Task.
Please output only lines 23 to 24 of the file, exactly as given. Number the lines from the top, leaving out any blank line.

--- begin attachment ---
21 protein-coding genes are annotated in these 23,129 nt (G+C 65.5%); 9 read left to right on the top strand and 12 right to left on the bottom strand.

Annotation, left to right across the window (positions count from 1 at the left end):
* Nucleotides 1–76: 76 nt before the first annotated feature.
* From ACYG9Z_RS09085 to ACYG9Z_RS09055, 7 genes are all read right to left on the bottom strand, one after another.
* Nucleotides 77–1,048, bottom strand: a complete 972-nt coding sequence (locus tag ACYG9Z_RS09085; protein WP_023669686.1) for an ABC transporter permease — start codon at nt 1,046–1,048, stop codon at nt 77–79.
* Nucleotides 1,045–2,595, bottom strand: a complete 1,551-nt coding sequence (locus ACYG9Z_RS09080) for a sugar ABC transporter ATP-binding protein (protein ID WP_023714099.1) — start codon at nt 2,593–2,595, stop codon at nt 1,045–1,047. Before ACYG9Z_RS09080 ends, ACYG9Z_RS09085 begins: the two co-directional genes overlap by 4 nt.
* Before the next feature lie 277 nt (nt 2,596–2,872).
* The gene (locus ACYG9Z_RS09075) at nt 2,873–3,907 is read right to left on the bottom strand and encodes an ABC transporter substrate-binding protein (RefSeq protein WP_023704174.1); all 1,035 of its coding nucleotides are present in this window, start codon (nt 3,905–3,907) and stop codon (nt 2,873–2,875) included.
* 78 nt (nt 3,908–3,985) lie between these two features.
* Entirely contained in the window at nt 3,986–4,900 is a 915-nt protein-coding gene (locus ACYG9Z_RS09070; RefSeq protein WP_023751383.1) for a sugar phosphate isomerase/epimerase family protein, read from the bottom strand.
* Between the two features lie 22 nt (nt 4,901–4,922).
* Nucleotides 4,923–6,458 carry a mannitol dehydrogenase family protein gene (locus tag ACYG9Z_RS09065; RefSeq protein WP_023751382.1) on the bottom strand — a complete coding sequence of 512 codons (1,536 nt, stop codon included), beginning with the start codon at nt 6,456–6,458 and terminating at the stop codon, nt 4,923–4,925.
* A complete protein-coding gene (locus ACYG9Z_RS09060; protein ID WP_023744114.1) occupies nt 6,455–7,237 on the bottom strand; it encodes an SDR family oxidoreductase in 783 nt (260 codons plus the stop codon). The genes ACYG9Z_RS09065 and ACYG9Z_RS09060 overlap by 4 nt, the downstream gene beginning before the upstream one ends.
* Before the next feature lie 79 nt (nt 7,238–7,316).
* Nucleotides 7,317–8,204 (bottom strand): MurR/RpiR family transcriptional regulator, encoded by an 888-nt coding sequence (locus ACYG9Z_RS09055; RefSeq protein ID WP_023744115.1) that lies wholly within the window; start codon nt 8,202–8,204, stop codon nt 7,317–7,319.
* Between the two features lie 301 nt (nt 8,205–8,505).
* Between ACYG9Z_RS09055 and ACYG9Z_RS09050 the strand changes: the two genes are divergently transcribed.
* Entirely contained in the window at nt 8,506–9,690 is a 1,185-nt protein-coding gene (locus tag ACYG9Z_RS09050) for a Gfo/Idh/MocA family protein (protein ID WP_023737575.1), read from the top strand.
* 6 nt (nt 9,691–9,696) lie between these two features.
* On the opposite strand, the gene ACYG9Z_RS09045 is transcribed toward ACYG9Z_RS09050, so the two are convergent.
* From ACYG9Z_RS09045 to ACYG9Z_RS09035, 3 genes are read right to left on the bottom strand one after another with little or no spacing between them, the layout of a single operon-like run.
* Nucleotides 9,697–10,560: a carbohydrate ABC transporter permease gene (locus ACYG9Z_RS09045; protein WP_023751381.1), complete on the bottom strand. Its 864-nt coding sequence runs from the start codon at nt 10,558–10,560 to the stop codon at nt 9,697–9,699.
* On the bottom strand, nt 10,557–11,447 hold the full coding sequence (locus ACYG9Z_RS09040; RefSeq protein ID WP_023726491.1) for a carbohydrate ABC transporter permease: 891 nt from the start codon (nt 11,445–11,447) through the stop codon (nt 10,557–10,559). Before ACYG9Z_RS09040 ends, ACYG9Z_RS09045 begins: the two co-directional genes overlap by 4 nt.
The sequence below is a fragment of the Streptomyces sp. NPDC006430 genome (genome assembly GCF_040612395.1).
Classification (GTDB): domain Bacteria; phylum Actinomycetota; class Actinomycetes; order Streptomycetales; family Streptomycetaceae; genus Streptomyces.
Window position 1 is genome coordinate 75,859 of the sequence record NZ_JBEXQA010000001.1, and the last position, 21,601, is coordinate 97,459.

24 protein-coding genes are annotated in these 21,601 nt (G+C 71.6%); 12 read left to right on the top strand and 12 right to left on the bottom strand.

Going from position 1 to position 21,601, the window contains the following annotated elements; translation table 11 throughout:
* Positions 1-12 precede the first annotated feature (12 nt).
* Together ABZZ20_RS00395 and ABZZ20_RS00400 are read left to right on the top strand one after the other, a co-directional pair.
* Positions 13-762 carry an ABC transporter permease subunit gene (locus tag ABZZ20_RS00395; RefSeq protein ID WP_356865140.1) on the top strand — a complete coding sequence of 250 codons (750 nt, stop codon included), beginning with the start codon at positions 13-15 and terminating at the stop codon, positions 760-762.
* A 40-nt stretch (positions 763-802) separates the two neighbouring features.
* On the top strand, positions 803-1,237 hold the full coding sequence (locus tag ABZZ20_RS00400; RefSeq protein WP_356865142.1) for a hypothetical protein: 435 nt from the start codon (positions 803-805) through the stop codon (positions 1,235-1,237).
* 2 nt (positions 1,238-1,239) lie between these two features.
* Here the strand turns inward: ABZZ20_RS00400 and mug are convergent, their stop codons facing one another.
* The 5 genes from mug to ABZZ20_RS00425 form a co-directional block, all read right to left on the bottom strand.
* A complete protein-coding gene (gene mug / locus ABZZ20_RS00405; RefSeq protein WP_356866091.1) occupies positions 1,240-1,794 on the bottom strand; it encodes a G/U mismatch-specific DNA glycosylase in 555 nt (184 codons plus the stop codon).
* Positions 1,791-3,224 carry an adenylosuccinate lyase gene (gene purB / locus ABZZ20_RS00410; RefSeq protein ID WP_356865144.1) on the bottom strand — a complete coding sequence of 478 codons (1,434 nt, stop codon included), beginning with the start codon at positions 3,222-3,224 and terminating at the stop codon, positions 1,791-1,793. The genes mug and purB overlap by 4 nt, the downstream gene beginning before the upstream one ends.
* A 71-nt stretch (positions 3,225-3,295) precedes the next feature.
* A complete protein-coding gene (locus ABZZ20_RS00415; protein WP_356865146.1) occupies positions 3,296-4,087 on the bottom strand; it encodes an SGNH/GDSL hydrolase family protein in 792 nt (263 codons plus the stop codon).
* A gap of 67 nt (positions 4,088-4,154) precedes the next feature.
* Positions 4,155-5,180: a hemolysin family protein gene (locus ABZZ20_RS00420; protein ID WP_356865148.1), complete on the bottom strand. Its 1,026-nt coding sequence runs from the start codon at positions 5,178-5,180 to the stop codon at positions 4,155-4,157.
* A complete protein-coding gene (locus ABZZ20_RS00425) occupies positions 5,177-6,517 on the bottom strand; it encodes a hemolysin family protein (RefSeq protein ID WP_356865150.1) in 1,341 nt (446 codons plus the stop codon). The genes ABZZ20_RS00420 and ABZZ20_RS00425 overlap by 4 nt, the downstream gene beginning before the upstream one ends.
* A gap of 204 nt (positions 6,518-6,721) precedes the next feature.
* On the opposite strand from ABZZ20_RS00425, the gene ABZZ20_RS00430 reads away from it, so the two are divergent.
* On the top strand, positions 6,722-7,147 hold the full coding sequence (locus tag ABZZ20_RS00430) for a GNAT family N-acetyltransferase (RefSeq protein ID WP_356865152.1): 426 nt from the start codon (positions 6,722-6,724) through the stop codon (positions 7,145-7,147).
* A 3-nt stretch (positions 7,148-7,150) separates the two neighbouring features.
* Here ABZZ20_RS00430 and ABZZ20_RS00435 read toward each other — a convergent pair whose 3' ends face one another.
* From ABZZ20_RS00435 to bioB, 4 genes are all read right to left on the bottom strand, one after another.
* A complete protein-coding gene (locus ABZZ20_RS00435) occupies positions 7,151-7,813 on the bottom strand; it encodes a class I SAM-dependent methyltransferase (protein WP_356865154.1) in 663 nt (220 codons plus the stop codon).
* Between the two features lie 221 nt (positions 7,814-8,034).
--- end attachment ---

* On the bottom strand, nt 10,557–11,447 hold the full coding sequence (locus ACYG9Z_RS09040; RefSeq protein ID WP_023726491.1) for a carbohydrate ABC transporter permease: 891 nt from the start codon (nt 11,445–11,447) through the stop codon (nt 10,557–10,559). Before ACYG9Z_RS09040 ends, ACYG9Z_RS09045 begins: the two co-directional genes overlap by 4 nt.
The sequence below is a fragment of the Streptomyces sp. NPDC006430 genome (genome assembly GCF_040612395.1).